Designer Invoice – Dos and Don’ts


There are many different specializations in the design field, like graphic design, interior design, and jewelry design, to name a few. No matter what specialty, designers are usually very creative, “right-brained” individuals. And for people like that, the more mundane side of running a business, like bookkeeping and invoicing, feels like a chore. The rote, technical tasks come less easily than the creative design process, but there’s no way around it – if you run a freelance designer business, invoicing is a must. So let’s go through the dos and don’ts of invoicing for freelance designers, unpack some of the finer details, and take the “ugh” out of this essential process.  


Your Invoice as a Reflection of You

Invoices are a business document, like any other. Just as a business document represents your brand, such as a website, business card or presentation, so do your invoices. And as a professional in the design field, the look of your designer invoice is even more important, as it also reflects your style and design skills, both of which are crucial to the essence of your work. 

So this brings up a dilemma – as a designer, should your invoice look super creative, with a fabulous design that expresses your creativity and skill? Or should you go for a clean, professional looking invoice that focuses on getting the job done? No frills, just business. 

The answer lies somewhere in the middle. A design invoice template must display all the invoicing information in a clear and professional manner. On the other hand, it should also give a taste of your unique creativity, which means you should include your special design flair. 


Creating Your Designer Invoice – Tips!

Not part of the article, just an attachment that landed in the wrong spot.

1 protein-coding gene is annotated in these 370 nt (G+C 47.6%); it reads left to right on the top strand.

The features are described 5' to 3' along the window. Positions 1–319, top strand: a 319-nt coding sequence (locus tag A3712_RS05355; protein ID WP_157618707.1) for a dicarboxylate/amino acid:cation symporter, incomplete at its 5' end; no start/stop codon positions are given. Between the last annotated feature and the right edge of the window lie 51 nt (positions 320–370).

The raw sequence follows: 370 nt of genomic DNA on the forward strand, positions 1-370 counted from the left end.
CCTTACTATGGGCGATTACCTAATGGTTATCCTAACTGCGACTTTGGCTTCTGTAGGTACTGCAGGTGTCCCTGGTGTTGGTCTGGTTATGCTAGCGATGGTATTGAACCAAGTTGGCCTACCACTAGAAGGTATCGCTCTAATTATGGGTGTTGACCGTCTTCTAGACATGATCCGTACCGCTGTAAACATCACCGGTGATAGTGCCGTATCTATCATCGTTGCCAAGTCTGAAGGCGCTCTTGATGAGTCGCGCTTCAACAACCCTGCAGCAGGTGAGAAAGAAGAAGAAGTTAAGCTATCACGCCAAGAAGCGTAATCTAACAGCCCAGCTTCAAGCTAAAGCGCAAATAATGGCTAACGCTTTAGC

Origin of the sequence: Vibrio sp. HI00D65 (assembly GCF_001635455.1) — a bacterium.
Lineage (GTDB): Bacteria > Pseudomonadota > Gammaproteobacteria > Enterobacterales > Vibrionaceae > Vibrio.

So how can freelance designers strike a balance between a professional looking yet creative invoice? Here are some tips:

Your details

A professional invoice must always include the name, address and business details of the freelance designer company, including business ID numbers, address and email. Consider the position and fonts of the company details to add a creative spark.

The customer’s details

The invoice must also include the customer’s full details. Make sure you include the correct customer name and address for billing purposes. Place these details in a prominent position so it is clear to the customer.


The logo is a key element in the layout of a designer invoice. It is the unique ‘stamp’ of your company. The logo can be centered at the top of the page, set flush left or right. This will depend on the overall layout and position of the other elements.


Many designer invoice templates include different color schemes. Make sure to choose a template for your designers invoice that matches your brand colors. 

List of items

This is the central part of the invoice, featuring the list of items that the invoice is billing the customer for, including a description and the cost of each item. A good invoice template for designers gives you different options for the look and feel of the way the item list is laid out. Make sure to create a list that is properly spaced so the invoice doesn’t look too crowded.

Amount Due

Invoices for freelance designers usually include a sub total of all items together, taxes and then the total amount due. This last figure is often bolded and appears more prominently on the invoice as it is one of the key elements of the invoice that the customer needs to notice. 

Terms & Conditions/ Notes

This section usually appears at the end of the invoice, in the footer area. Here, you can include the terms and conditions, payment information and even a personal note specific to the customer. Don’t make this section too long, as you don’t want to clutter up the overall look of the invoice. Even so, it is important not to leave out any critical information that the customer must know.